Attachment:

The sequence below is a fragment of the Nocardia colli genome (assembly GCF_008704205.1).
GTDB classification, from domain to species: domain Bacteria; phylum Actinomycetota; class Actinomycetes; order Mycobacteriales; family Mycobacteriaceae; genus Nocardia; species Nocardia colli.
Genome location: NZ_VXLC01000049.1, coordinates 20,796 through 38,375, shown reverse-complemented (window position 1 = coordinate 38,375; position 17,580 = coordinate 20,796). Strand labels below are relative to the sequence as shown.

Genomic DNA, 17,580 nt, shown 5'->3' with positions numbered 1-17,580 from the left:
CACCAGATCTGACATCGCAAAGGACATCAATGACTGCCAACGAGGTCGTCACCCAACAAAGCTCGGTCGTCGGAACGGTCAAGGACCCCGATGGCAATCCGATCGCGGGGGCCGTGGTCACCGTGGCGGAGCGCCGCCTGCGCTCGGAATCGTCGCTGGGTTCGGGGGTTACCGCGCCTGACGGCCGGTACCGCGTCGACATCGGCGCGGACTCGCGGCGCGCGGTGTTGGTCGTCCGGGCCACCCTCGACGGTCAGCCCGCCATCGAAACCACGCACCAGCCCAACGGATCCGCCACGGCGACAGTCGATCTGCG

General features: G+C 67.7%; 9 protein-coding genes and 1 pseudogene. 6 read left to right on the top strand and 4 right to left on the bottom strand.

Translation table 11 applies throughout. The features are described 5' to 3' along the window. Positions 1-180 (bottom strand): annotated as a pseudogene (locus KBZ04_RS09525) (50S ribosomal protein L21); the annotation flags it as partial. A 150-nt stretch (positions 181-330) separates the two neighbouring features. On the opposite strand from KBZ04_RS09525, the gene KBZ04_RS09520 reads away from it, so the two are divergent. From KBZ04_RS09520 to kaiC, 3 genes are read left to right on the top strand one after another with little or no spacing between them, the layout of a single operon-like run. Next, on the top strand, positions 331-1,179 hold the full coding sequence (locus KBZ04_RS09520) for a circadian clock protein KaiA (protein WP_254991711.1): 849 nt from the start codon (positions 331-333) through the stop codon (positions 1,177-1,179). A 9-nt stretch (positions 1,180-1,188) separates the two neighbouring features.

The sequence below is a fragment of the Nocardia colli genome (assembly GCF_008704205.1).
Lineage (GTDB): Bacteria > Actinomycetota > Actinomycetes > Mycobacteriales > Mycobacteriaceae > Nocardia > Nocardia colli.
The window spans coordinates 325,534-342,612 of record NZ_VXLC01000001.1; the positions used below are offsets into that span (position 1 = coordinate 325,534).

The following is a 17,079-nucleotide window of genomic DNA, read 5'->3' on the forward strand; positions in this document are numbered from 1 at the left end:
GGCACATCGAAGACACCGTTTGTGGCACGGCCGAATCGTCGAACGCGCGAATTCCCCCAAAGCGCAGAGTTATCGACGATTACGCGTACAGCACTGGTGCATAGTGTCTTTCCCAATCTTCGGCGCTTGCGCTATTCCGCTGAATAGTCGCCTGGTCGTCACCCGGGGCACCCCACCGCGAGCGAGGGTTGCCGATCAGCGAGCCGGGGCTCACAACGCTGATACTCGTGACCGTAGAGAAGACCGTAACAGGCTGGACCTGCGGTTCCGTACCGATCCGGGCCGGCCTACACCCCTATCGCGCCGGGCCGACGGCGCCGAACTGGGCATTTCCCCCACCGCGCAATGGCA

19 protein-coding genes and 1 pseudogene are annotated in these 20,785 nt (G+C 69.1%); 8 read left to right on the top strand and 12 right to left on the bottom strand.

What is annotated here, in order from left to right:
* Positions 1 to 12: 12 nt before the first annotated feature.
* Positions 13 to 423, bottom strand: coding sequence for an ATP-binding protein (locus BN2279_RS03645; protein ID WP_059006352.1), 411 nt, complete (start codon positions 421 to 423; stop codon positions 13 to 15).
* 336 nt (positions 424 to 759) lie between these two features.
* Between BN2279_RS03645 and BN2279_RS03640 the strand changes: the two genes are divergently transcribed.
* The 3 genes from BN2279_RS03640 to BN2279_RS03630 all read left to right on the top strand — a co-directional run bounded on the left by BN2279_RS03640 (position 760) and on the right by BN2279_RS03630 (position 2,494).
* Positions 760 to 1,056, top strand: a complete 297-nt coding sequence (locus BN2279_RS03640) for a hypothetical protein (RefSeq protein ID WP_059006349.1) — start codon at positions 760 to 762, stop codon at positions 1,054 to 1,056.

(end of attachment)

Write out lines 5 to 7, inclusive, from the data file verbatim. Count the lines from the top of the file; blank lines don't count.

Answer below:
CACCAGATCTGACATCGCAAAGGACATCAATGACTGCCAACGAGGTCGTCACCCAACAAAGCTCGGTCGTCGGAACGGTCAAGGACCCCGATGGCAATCCGATCGCGGGGGCCGTGGTCACCGTGGCGGAGCGCCGCCTGCGCTCGGAATCGTCGCTGGGTTCGGGGGTTACCGCGCCTGACGGCCGGTACCGCGTCGACATCGGCGCGGACTCGCGGCGCGCGGTGTTGGTCGTCCGGGCCACCCTCGACGGTCAGCCCGCCATCGAAACCACGCACCAGCCCAACGGATCCGCCACGGCGACAGTCGATCTGCG

General features: G+C 67.7%; 9 protein-coding genes and 1 pseudogene. 6 read left to right on the top strand and 4 right to left on the bottom strand.

Translation table 11 applies throughout. The features are described 5' to 3' along the window. Positions 1-180 (bottom strand): annotated as a pseudogene (locus KBZ04_RS09525) (50S ribosomal protein L21); the annotation flags it as partial. A 150-nt stretch (positions 181-330) separates the two neighbouring features. On the opposite strand from KBZ04_RS09525, the gene KBZ04_RS09520 reads away from it, so the two are divergent. From KBZ04_RS09520 to kaiC, 3 genes are read left to right on the top strand one after another with little or no spacing between them, the layout of a single operon-like run. Next, on the top strand, positions 331-1,179 hold the full coding sequence (locus KBZ04_RS09520) for a circadian clock protein KaiA (protein WP_254991711.1): 849 nt from the start codon (positions 331-333) through the stop codon (positions 1,177-1,179). A 9-nt stretch (positions 1,180-1,188) separates the two neighbouring features.